In some 3D printing/additive manufacturing processes, the object goes under repeated expansion and contraction from the heating and cooling of the build process. This repeated heating and cooling can lead to residual stress—a result that shows up as cracks, warpage, and other forms of deformation in an object. In these situations, the additive process is exceeding the tensile strength of the material or the printing substrate.
In some cases, support structures can reduce this stress on the part. Other techniques are to decrease a laser’s scan vector length or preheat the substrate and the build material before the build begins.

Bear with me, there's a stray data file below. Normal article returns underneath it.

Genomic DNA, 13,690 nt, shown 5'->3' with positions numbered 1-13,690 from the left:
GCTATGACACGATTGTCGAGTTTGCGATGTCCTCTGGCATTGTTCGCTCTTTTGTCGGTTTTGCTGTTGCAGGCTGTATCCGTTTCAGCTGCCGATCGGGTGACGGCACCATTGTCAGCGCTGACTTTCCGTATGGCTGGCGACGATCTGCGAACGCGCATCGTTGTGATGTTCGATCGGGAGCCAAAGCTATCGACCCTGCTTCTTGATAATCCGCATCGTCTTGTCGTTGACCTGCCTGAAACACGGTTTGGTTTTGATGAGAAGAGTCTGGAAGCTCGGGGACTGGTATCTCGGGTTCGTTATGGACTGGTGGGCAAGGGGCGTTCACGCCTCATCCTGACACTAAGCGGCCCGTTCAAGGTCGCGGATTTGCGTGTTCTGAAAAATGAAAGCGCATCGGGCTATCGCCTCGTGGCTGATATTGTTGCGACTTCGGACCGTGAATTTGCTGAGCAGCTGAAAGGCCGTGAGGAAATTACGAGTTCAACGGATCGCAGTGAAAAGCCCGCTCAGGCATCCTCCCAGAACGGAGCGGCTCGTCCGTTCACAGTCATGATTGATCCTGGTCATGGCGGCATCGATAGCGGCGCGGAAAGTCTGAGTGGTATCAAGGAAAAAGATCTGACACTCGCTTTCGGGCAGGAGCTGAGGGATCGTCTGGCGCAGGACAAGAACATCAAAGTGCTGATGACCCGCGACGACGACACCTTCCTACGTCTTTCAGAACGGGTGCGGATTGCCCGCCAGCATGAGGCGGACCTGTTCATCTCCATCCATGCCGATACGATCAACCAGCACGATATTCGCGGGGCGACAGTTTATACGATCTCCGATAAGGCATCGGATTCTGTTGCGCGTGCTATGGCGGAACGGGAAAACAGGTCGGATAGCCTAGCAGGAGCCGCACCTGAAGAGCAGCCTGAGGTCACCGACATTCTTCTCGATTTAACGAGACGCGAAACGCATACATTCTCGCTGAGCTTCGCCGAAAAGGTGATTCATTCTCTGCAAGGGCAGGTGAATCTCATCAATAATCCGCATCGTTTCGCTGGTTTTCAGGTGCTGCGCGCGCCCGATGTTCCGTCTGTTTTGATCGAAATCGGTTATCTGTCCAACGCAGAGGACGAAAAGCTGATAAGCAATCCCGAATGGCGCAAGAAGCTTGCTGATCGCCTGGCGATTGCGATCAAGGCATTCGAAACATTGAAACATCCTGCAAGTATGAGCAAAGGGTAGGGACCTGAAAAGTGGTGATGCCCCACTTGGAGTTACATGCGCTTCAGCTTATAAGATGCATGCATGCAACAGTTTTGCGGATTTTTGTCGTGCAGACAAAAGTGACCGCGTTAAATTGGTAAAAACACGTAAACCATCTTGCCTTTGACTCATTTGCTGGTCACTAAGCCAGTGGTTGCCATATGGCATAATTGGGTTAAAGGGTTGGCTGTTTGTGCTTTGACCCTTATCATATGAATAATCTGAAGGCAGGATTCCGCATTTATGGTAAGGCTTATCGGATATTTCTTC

Build orientation and support structures can help reduce the occurrence of residual stress. In some cases, the support structures can conduct heat away from parts of the object.